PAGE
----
Special Session Update: Preview

            Are they really going to do this again? Apparently so. /sigh/

Looking ahead

            The governor filed his official proclamation for the special session on Monday, which allowed legislators to start pre-filing bills on the governor’s pet issues (and others, if they wish). Legislators will return to Austin for the convocation on Tuesday, July 18, and then we expect something of a repeat of the regular session’s pace, with the Senate ramming through its bills on those topics while the House proceeds at … a … more … deliberate … pace.

Law & Order Awards

            After every regular session, TDCAA’s board of directors likes to acknowledge a select group of legislators whose work during the session benefited TDCAA members and the communities they serve. The winners of TDCAA’s Law & Order Awards for the 2015 regular session are (in alphabetical order):


State Rep. Carol Alvarado (D-Houston)

State Sen. Juan “Chuy” Hinojosa (D-McAllen)

State Sen. Joan Huffman (R-Houston)

State Rep. Morgan Meyer (R-Dallas)

State Rep. Joe Moody (D-El Paso)

Speaker of the House Joe Straus (R-San Antonio)


Look for some of these legislators to receive their awards at various Legislative Update seminars this summer, and if any of them are from your neck of the woods, be sure to congratulate them!

Legislative Update CLEs

            Online registration for our popular Legislative Update seminars is available HERE. We are coming to 21 different locations throughout the state this summer to help everyone get up to speed on the relevant statutory changes made during the session. All attendees qualify for 3 hours or CLE and/or TCOLE credit and receive a copy of our 116-page Legislative Update book.

            As of this morning, more than 1,750 attendees have registered to attend a course at one of those locations, and some venues are quickly filling to capacity; for instance, next week’s initial Austin course has only nine more seats available. Remember, TDCAA members who register online receive a $25 discount off the $125 registration fee, but online registration closes a few days before each seminar, and those who try to register as walk-ins at the seminar must pay full freight (if any seats are even still available). So don’t delay, register today!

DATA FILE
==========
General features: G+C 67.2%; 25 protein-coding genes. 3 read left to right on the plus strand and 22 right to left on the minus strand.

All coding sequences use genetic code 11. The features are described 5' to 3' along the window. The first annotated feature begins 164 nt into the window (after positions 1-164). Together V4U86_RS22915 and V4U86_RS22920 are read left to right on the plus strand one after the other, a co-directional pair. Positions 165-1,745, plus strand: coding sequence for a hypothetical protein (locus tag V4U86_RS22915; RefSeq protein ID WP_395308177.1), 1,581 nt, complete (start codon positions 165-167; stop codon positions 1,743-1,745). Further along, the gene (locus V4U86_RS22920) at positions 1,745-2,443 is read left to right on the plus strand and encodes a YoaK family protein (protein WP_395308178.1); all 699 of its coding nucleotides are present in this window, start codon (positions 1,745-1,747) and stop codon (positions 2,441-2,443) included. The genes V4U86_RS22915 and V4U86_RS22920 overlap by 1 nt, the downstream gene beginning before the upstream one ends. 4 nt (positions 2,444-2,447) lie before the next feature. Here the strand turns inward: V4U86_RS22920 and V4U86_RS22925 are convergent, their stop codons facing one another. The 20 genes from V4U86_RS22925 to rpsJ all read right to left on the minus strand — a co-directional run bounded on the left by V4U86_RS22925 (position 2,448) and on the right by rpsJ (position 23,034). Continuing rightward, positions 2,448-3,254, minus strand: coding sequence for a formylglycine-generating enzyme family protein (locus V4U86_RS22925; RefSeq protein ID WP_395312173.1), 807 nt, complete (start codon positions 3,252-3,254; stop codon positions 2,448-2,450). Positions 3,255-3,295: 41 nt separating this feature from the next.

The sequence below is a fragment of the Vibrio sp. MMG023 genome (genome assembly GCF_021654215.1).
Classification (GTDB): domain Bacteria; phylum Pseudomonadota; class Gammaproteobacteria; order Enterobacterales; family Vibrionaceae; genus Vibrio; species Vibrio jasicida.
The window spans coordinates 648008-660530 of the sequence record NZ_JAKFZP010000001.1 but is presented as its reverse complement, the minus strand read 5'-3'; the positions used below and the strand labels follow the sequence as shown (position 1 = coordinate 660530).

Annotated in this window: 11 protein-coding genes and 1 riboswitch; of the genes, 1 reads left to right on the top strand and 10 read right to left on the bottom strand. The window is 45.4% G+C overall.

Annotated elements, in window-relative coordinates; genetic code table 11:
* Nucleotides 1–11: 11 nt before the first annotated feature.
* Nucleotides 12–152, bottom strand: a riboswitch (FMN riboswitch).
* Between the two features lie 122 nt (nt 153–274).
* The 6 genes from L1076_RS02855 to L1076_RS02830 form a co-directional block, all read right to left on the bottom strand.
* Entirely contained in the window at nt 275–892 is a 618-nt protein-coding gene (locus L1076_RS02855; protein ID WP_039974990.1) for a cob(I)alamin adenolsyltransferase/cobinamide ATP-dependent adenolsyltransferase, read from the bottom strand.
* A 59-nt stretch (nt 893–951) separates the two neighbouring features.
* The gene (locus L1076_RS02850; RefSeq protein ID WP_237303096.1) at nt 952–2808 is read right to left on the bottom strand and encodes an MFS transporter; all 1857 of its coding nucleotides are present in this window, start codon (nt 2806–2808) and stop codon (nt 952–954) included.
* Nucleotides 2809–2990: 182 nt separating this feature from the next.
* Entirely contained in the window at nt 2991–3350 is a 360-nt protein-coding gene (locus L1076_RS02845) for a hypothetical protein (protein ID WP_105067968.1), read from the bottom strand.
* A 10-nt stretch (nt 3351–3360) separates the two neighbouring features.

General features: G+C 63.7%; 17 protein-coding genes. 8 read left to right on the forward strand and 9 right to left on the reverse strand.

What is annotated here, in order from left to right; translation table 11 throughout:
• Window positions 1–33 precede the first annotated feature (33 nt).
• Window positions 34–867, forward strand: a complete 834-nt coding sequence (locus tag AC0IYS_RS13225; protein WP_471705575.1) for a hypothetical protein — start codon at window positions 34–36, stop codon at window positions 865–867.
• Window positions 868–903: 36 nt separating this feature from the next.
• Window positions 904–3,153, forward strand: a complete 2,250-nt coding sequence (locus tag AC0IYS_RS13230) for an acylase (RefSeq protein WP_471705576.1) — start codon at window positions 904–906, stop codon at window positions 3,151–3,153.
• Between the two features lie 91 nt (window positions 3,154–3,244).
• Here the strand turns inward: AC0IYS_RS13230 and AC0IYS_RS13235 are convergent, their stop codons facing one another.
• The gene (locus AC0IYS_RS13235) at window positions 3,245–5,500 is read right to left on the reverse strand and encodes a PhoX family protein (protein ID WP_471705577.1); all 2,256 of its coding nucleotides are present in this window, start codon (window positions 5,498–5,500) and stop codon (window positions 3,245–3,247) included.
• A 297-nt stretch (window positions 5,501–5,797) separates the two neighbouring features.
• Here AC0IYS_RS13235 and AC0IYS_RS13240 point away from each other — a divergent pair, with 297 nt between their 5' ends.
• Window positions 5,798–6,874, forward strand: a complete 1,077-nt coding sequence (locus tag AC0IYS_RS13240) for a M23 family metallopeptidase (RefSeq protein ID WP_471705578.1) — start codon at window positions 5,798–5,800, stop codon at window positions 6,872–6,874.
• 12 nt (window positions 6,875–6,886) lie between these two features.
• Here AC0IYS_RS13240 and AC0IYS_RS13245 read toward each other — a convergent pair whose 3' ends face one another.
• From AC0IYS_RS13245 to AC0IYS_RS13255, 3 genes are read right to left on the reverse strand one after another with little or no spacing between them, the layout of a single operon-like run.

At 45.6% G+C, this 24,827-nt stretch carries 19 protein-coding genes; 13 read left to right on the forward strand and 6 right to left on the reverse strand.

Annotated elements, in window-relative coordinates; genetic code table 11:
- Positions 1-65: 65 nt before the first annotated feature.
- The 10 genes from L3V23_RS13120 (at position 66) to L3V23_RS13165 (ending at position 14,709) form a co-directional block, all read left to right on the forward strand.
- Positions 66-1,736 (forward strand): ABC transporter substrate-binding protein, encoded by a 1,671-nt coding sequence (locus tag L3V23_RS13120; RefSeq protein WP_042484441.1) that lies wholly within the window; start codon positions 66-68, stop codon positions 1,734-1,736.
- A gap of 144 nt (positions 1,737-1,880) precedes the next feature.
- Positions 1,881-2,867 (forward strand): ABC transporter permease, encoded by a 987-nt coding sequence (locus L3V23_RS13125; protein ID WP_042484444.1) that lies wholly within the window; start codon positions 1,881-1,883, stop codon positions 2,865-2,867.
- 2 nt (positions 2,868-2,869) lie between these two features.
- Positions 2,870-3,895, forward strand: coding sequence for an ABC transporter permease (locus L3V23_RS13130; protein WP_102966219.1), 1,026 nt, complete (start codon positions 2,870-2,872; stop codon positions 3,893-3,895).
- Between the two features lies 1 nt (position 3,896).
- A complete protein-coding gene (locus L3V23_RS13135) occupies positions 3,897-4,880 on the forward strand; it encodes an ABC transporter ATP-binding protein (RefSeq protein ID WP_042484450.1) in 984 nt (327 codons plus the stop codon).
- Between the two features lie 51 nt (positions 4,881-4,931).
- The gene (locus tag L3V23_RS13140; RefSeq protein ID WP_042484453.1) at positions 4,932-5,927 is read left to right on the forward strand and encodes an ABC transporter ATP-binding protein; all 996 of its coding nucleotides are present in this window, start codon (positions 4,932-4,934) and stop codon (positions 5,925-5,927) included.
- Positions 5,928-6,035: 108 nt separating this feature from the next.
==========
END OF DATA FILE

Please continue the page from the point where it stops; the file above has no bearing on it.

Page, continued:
Pre-sales begin for 2017 code books

            Receive one of the first shipments of our new Penal Codes, Codes of Criminal Procedure, and other books by pre-ordering now on the TDCAA website (www.tdcaa.com/publications) or by calling us at 512/474-2436.

Quotes of the week

“It may not be popular right now, but we [in the House leadership] still believe something that one of my first mentors, Sen. John Tower, liked to say—that the best government is that which is closest to the people.”
           —Speaker of the House Joe Straus (R-San Antonio), defending local governments in a speech to the Texas Association of School Boards last month.


“Typically, the Republicans like to ride on the river, and the Democrats go to the detention centers.”
            —McAllen mayor Jim Darling, on the different locations that politicians select for their border photo ops.


“Not my dog, not my problem. Mr. Paxton has the right to a trial—a speedy trial.”
            —Dan Cogdell, lead counsel for Attorney General Ken Paxton (R-McKinney) in his criminal case, opposing the request of the special prosecutors in that case for a continuance until they are paid more than $200,000 that Collin County has refused to honor.


“By September, Texas will have closed eight prisons in six years, all thanks to smart-on-crime policies.”
            —A tweet this week from the Coalition for Public Safety, a national “smart on crime” group that sometimes reminds us of the rooster who thinks his crowing causes the sun to rise.


“Drugs on the street are more powerful, more addicting, and more dangerous than ever.”
            —U.S. Attorney General Jeff Sessions, explaining at a DARE conference in Grapevine earlier this week why he has reversed certain federal drug prosecution policies.


“This is the third one that I’ve uncovered in the past year in which we’ve had parolees who are now accused of murder who have [been convicted of] new offenses and not returned to prison.”
            —Andy Kahan, victim advocate from Houston, complaining about the parole board’s recent decision-making that has allegedly resulted in three new murders in that city.